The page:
If we want to industrialize the country and meet our pledge to generate 1 million jobs for Zambian people, then we need sufficient direct supply of power. For this, we need to unlock potential in hydro, coal, and nuclear. Solar energy is a complement to this. While it cannot support large-scale industrialization, it can play a vital role in unlocking the potential of rural areas, which may be 10-20 years away from accessing energy through the national grid. Off-grid solutions have revolutionized life in these communities, where people can now use energy to open small businesses and access technology, putting them in touch with the rest of the world.

What is the importance of interregional collaboration in Africa's energy future?

Regional integration is key for the energy sector because African countries have different potential, different volumes, and varying levels of investment. For example, Zambia could capitalize on its historical relationship with South Africa and tap into their surplus power in order to mitigate the effects of our crisis. We could also look to the East, where countries like Ethiopia are bounding ahead in terms of power generation. We have launched some initiatives to encourage such connectivity. One such transmission line that will connect Zambia to the East is the Zambia Kenya Tanzania transmission project (the ZKT), and it is even hoped that this grid will connect Zambia to the Ethiopian grid in the long run. The planned project to upgrade the Kafue-Livingstone transmission line to 220kV by May 2017 will bring power into Lusaka and Maamba, as well as other provinces, and will enable Zambia and its regional neighbors in the southeast to trade excess power. There is another transmission line between Zambia and Zimbabwe that is instrumental in allowing Escom to bring in much of the excess power generated in Zimbabwe, and we are also in talks with South Africa and Botswana for further possibilities opening here. Finally, we are developing transmission lines to Ethiopia and to Tanzania, and hope that in 2017 we will have the financing to complete these projects.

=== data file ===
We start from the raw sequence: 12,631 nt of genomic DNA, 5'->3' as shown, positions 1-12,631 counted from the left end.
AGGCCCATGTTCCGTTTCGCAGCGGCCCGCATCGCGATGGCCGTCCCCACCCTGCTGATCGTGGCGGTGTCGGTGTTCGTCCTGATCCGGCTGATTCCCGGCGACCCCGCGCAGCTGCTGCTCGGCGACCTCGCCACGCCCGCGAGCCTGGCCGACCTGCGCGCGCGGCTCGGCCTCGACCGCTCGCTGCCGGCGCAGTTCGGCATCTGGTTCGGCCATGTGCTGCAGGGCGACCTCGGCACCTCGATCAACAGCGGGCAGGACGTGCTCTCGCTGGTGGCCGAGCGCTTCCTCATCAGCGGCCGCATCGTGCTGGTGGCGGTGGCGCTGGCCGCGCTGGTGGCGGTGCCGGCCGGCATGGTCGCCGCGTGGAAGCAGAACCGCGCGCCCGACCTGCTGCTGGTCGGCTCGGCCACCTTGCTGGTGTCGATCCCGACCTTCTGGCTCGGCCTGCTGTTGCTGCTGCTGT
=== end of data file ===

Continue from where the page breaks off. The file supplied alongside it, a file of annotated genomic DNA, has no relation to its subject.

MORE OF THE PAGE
What are the main goals moving forward for Zambia's nuclear development in the medium term?

Our first step will be to dispel the myths surrounding nuclear energy that make countries very cautious about bringing nuclear into the mix. And for this, we must encourage education and build capacity. I hope to have created a policy and institutional framework that will allow us to bring in developers within the next five years. At the moment, we focus on our collaborations with Russia and China, though this is just a starting point to allow Zambia to set sail on its nuclear journey. We want to start thinking about the international standards we should meet to commit to nuclear in the long-term: how to manage waste, or the eventual decommissioning of facilities, among other issues. We need to be able to satisfy the international community with our assurances that nuclear generation will power our industry, fuel our economy, and boost job creation, and it is for these reasons that we want to invest in it as part of our future.